There have been a few articles and several social media posts mocking the proposal that people wear safety pins to proclaim, in this new UhMurikan landscape, that “I am a safe space.” It’s a way for those of us in an unfamiliar place or under attack to identify an ally who will defend us or accompany us if we encounter violence, hate speech, threats or intimidation because of our real or assumed membership in a targeted group. One article appeared, written by a white presenting cis het presenting man, in the Huffington Post, that bastion of social responsibility and grassroots mobilization. (Snark!)

 Of course the safety pins are NOT ENOUGH.They’re a symbol, a statement, a promise and a commitment.

Are these publish worthy leftists also for the abolishment of: buttons and t-shirts (which must be manufactured, marketed and sold), banners, signs. How are these any different? Are we against any symbolism? What about ribbons? arm bands?

This petty self promotion  and put down of other activist efforts is tiresome. After all not EVERYONE gets Huffington Post press access.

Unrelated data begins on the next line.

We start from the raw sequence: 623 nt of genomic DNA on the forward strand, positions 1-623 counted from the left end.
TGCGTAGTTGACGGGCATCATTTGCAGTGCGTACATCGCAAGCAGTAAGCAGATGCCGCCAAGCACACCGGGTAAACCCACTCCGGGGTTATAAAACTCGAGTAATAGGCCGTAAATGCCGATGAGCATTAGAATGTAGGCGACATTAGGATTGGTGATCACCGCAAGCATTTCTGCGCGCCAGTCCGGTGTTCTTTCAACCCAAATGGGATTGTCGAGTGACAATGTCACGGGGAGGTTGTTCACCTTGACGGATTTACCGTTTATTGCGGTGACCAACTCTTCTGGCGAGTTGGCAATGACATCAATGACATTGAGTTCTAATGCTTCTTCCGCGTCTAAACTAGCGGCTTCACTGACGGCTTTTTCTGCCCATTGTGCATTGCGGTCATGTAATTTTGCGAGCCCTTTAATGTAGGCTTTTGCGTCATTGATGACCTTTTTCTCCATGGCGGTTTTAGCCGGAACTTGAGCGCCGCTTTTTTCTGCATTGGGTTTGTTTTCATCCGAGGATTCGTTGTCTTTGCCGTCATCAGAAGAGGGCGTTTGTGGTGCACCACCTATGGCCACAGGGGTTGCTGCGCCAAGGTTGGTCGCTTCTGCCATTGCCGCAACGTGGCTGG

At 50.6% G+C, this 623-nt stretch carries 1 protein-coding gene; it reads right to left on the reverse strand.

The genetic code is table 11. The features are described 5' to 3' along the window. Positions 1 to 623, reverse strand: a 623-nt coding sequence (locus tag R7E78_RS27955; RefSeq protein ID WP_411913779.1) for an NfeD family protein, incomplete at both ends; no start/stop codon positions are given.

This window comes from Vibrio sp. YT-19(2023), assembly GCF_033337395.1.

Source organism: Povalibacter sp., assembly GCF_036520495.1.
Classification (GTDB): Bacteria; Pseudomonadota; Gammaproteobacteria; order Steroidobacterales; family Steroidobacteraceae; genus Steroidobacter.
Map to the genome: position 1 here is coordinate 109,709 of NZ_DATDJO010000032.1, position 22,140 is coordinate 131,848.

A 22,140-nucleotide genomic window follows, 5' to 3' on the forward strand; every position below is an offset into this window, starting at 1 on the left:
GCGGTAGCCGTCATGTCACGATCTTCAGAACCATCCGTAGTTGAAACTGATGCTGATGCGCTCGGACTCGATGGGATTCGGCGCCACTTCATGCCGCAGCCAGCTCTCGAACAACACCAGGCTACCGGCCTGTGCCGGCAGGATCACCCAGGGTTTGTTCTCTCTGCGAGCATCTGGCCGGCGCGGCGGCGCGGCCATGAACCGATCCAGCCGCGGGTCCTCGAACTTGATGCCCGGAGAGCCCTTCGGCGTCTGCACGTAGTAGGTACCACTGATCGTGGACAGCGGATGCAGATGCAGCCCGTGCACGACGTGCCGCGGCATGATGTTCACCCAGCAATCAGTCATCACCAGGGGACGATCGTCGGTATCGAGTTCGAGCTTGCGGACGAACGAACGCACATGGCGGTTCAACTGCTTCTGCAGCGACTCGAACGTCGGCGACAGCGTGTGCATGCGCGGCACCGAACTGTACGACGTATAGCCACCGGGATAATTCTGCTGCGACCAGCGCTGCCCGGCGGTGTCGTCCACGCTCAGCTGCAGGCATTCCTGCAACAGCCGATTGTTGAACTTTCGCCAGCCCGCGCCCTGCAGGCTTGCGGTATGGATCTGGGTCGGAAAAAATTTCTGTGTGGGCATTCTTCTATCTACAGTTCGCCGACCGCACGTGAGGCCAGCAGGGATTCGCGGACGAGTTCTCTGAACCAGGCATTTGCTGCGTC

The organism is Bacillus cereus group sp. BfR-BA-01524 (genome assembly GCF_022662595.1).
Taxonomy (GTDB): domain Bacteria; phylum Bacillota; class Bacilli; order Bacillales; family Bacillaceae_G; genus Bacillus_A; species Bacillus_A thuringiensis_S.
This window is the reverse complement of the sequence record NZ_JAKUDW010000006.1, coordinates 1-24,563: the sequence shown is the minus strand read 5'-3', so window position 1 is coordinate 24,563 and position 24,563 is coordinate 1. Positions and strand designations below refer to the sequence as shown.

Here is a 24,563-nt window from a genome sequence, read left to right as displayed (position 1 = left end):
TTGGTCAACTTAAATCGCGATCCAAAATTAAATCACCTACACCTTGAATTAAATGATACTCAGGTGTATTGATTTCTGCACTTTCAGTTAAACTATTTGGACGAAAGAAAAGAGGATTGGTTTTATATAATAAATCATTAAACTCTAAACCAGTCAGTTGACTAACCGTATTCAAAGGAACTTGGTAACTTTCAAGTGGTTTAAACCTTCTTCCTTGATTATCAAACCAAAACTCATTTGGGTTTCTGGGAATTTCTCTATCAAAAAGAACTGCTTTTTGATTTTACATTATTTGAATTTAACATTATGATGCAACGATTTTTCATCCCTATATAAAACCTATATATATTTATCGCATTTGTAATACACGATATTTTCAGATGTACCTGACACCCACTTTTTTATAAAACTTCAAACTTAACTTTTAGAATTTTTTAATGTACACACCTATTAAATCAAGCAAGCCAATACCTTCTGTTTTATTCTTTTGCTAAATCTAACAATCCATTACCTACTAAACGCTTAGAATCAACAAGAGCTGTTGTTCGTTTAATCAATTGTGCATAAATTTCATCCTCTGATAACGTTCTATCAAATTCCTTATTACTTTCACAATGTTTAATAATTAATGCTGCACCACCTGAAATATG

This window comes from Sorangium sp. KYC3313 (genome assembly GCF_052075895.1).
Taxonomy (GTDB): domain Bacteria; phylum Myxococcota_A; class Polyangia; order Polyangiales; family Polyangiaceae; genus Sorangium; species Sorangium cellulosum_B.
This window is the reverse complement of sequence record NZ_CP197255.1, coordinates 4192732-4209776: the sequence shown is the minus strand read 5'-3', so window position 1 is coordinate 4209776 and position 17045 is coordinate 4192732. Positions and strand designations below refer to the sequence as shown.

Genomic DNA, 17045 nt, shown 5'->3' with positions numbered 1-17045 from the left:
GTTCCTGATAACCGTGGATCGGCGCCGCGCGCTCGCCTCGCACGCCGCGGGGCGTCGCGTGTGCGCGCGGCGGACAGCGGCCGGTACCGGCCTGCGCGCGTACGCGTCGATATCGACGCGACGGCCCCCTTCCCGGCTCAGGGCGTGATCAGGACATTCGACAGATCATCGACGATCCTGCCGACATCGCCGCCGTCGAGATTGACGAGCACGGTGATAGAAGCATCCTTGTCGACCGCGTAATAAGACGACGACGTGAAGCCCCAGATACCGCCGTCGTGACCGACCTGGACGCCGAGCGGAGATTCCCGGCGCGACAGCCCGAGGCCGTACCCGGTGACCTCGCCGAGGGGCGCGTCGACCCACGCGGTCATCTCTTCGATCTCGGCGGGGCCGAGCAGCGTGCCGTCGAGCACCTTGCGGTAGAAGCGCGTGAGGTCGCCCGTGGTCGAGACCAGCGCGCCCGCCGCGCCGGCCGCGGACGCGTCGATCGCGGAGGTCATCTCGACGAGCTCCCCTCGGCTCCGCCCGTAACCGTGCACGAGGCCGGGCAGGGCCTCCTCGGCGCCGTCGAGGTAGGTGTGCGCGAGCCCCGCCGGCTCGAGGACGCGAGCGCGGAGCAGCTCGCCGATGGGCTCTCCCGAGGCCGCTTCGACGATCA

The safety pin solidarity started in England after the passage of Brexit with the targeting of immigrants.  In England there may have been an issue with the pins, that it was a white thing: an insufficient badge of respectability, guilt, remorse, penance. But in the U.S., Occupied Amerikkka the targets are MOST OF US. And there are still people totally complicit from all demographics, so the symbol is important, easy, accessible, inexpensive, UNFUCKINGMARKETABLE, so we can let people know we are ready to take action; (and then we need to come through; that we are here for each other). After all with the increased rhetoric and the emboldened extreme right, white supremacist (rebranded, normalized, alt-right),  only white Christian cis het, ENabled, body normative men aren’t targeted. The vast majority, the rest of us are!